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EU accused Apple of breaching competition rules due to Spotify's complaint

The European Commission issued a preliminary statement that Apple holds an unfair advantage in the music streaming space over competitors like Spotify.
EU accused Apple of breaching competition rules due to Spotify's complaint
Logo of Apple App Store and Spotify

EU claims that Apple has a monopoly in the distribution of apps

After Spotify complained in 2019 about Apple’s license agreements, the European Commission formed an antitrust investigation into the App Store last year. Other big companies like Netflix and Epic Games have also publicly opposed the Apple tax's policy, alongside many other developers.

These agreements require app developers to pay 30 percent on all subscription fees that come through the App Store. EU recently said the issue roots from "mandatory use of Apple’s own in-app purchase mechanism imposed on music streaming app developers to distribute their apps via Apple’s App Store.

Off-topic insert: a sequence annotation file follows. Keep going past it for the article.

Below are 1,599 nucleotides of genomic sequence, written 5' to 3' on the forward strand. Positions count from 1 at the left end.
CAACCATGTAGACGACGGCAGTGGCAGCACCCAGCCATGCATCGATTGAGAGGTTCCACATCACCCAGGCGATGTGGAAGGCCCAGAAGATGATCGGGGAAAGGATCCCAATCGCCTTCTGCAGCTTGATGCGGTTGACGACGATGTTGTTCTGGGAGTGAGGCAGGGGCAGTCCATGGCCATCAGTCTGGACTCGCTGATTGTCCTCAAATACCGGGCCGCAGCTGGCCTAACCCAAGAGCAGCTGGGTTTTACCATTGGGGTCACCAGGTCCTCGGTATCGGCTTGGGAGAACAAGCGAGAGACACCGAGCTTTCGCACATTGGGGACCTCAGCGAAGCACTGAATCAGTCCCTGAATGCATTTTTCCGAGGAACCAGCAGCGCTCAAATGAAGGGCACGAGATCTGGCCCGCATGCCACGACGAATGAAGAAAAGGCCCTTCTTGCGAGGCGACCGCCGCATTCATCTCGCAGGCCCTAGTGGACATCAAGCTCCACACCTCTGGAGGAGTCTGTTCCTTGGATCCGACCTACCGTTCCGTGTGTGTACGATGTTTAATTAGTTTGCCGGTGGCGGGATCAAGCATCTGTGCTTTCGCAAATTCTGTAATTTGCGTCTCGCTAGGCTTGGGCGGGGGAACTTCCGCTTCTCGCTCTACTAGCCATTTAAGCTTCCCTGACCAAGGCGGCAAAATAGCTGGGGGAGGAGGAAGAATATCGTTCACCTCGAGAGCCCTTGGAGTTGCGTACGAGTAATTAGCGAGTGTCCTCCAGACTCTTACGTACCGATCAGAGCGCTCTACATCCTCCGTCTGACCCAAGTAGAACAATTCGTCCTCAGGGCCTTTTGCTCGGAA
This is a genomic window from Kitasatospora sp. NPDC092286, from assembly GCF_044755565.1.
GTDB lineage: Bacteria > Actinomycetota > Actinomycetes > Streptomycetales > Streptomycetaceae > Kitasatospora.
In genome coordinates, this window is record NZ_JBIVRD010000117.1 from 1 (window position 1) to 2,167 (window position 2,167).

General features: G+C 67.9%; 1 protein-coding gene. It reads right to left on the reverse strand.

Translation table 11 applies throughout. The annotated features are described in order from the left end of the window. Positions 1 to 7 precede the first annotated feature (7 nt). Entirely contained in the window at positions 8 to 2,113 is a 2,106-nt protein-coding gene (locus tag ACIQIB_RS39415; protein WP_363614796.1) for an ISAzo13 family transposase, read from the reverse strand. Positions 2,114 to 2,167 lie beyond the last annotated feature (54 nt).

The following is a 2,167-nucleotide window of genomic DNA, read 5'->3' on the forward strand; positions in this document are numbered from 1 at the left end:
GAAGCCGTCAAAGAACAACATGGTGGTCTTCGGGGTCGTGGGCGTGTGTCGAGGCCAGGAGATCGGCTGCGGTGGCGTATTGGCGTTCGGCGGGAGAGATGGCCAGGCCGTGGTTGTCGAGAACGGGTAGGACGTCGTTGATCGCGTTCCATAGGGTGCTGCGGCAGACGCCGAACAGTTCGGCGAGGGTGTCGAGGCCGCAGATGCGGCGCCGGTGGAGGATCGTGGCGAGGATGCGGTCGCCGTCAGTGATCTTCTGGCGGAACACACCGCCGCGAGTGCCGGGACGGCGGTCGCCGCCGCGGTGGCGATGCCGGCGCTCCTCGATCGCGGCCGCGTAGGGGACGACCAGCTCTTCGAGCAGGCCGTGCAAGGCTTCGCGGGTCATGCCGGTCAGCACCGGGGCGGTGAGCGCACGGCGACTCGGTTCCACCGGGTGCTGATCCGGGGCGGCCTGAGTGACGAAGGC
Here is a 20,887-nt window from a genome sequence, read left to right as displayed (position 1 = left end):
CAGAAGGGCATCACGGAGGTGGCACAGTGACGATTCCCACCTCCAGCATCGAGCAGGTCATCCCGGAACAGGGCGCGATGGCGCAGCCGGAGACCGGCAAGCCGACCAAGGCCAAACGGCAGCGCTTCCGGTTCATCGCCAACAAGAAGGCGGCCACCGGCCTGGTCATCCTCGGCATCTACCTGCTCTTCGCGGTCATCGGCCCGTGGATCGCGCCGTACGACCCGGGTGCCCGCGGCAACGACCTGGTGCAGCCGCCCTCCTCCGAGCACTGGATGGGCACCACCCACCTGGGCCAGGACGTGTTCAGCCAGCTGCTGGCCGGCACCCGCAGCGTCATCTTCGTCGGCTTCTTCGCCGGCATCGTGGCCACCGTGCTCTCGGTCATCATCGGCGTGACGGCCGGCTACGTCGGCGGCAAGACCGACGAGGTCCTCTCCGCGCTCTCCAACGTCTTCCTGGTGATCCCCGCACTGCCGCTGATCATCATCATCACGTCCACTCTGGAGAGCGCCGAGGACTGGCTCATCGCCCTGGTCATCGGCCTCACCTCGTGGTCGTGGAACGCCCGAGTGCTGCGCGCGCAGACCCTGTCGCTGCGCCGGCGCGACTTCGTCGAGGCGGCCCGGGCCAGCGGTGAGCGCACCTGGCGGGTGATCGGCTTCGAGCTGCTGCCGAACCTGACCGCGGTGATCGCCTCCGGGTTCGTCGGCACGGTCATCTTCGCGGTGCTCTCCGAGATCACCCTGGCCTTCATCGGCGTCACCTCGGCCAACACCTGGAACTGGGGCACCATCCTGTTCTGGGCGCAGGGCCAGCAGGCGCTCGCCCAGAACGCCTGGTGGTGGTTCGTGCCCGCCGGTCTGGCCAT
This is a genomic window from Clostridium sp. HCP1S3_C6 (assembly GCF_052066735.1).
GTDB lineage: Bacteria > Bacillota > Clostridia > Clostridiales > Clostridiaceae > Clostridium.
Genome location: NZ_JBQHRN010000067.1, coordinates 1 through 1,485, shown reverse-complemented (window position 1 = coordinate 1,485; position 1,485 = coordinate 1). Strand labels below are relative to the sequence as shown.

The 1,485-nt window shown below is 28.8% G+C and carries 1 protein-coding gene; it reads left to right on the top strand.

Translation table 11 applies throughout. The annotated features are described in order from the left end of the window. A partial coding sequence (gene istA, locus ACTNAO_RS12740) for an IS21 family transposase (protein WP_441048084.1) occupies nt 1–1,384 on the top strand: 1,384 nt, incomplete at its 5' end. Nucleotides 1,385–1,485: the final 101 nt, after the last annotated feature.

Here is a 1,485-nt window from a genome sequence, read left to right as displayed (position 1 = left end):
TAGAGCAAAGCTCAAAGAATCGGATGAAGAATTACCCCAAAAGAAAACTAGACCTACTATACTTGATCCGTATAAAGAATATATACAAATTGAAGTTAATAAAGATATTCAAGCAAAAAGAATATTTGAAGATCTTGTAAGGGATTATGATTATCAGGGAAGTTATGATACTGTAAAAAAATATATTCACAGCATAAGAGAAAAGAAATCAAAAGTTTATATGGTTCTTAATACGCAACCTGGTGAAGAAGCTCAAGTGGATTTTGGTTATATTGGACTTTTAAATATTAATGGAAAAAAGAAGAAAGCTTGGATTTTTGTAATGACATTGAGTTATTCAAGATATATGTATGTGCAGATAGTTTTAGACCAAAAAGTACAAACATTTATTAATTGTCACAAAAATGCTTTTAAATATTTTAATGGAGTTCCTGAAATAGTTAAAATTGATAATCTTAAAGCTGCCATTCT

Aside from that, app developers cannot inform users of alternative ways to purchase the same apps elsewhere. Due to these two reasons, the European Commission has come up with a statement that the Cupertino giant is abusing its dominant position for the distribution of music streaming apps through the App Store. During a press conference, EU's head of competition policy Margrethe Vestager further explained,

Our preliminary finding is that Apple exercises considerable market power in the distribution of music streaming apps to owners of Apple devices. On that market, Apple has a monopoly.

As a response, Apple argued that the EU's accusation is the "opposite of fair competition". The company is insisting that they are using the money generated from the tax to maintain the App Store and its content privacy and security. Apple explained that Spotify wants all the benefits of the App Store but doesn’t think they should have to pay anything for that.

Apple's objections to the accusations are not still enough because they have to reply to the European Commission either through writing or an oral hearing. In addition to this, the commission is also looking at Apple Pay, but Vestager did not disclose when the case will be over.

If Apple is proven to be guilty of abusing its advantage in this issue, it will receive a penalty of 10 percent of its annual revenue which could be around USD 27 billion.

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Sources: GSMarena, CNBC
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